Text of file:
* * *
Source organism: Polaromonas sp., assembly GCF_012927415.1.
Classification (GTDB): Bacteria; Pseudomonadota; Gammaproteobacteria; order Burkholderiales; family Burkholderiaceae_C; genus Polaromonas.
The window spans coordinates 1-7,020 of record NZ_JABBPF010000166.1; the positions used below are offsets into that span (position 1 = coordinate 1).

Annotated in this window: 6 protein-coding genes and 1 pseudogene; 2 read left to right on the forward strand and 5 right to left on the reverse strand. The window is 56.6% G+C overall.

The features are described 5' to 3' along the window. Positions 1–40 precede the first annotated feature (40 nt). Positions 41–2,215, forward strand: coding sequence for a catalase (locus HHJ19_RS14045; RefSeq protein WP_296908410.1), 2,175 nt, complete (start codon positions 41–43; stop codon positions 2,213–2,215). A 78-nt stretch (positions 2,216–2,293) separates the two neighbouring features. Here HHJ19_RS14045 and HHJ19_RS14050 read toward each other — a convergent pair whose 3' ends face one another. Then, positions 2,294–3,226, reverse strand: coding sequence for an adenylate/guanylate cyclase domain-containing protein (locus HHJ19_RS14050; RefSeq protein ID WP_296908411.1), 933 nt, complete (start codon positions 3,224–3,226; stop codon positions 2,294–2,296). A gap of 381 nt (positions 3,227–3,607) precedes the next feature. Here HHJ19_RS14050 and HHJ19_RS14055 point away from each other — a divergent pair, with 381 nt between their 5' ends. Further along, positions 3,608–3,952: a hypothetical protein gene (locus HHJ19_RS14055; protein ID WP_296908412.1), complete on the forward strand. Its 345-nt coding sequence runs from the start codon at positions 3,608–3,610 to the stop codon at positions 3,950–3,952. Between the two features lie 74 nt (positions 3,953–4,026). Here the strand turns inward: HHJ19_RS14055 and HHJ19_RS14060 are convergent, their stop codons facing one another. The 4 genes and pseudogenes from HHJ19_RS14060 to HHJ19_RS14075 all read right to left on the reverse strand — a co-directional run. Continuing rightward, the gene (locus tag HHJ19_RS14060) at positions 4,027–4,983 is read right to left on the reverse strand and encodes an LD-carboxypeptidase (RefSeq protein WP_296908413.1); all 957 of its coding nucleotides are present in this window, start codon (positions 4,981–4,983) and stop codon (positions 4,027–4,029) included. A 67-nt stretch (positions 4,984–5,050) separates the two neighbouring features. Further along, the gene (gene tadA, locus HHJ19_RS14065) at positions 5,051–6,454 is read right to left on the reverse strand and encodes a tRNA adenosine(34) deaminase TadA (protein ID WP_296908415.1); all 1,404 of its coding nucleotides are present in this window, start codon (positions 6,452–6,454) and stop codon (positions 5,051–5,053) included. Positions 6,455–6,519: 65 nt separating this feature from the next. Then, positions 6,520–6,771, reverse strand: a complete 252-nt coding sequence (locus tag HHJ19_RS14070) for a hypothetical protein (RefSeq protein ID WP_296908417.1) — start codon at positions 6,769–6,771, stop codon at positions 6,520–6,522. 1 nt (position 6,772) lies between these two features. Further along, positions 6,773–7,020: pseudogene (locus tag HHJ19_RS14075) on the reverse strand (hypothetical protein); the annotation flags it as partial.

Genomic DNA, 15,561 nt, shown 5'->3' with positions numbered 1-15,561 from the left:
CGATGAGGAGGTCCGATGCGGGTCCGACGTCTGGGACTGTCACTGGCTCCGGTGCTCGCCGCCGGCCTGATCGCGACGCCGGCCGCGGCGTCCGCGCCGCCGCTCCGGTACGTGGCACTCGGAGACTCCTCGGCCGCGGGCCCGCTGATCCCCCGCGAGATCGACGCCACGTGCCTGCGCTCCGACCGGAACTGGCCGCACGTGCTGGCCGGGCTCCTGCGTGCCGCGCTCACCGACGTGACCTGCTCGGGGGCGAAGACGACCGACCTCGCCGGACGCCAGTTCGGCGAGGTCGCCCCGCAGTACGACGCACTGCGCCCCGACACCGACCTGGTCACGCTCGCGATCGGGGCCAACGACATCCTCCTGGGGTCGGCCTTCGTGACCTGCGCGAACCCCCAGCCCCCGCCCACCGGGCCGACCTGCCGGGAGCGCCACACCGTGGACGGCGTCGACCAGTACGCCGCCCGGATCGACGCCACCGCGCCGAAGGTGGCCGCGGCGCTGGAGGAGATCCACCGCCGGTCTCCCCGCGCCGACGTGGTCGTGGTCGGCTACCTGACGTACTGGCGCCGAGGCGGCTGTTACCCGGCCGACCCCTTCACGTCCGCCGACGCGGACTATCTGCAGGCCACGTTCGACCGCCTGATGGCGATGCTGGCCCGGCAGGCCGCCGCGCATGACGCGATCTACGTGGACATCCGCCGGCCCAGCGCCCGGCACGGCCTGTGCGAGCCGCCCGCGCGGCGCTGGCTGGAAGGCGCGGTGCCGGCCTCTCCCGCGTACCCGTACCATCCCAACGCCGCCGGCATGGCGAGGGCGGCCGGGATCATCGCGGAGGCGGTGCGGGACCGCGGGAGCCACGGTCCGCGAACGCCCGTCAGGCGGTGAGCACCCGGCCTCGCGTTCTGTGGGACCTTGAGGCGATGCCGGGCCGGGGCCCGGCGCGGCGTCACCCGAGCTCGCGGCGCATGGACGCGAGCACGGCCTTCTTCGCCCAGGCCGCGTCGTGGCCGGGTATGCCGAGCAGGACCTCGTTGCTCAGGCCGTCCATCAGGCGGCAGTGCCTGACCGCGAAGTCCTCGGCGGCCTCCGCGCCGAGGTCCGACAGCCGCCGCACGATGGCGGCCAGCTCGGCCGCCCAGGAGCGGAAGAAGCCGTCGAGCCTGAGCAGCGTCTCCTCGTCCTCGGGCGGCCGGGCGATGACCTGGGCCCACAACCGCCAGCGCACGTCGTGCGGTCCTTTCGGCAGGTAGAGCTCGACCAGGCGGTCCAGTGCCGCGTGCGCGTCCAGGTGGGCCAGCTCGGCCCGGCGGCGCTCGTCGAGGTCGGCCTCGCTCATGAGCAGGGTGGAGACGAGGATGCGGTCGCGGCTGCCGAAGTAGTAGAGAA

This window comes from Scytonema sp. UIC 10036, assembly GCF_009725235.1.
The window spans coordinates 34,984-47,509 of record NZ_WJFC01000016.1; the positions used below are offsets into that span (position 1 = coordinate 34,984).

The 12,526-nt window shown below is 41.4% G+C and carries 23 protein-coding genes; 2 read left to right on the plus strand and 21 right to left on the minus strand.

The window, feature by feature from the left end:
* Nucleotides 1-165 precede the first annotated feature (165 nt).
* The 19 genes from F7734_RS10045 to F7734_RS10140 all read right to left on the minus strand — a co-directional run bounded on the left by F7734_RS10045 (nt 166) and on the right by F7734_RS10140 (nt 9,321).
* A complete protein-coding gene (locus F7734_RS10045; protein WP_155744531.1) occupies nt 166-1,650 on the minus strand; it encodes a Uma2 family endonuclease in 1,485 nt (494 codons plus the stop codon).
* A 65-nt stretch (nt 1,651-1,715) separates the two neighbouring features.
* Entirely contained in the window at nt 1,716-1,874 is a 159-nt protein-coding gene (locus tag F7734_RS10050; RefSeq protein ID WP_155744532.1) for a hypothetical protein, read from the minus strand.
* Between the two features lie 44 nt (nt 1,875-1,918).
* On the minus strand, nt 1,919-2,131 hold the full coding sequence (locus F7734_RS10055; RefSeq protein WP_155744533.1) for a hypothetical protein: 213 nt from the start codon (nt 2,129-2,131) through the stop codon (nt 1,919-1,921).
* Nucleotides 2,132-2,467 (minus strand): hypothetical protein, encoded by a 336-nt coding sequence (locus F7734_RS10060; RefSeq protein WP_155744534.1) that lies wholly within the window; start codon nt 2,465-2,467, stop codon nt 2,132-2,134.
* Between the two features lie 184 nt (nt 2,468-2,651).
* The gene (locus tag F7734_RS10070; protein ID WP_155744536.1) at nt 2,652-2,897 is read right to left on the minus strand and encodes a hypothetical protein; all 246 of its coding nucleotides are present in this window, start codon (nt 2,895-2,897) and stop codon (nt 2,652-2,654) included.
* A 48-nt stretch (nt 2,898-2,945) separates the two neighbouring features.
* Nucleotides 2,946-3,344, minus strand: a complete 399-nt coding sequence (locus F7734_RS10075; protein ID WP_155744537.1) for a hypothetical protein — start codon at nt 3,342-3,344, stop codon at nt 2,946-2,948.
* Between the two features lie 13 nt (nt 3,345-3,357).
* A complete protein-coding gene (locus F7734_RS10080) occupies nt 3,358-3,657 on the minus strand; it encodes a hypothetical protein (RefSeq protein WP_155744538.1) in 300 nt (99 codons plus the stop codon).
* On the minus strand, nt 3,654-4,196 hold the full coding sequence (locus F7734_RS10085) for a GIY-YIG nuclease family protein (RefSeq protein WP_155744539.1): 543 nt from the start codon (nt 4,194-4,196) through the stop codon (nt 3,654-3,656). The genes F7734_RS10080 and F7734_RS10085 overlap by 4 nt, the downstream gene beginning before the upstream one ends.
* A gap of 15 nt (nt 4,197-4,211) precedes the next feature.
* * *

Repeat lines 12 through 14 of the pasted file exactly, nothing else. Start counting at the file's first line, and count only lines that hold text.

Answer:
* Nucleotides 1-165 precede the first annotated feature (165 nt).
* The 19 genes from F7734_RS10045 to F7734_RS10140 all read right to left on the minus strand — a co-directional run bounded on the left by F7734_RS10045 (nt 166) and on the right by F7734_RS10140 (nt 9,321).
* A complete protein-coding gene (locus F7734_RS10045; protein WP_155744531.1) occupies nt 166-1,650 on the minus strand; it encodes a Uma2 family endonuclease in 1,485 nt (494 codons plus the stop codon).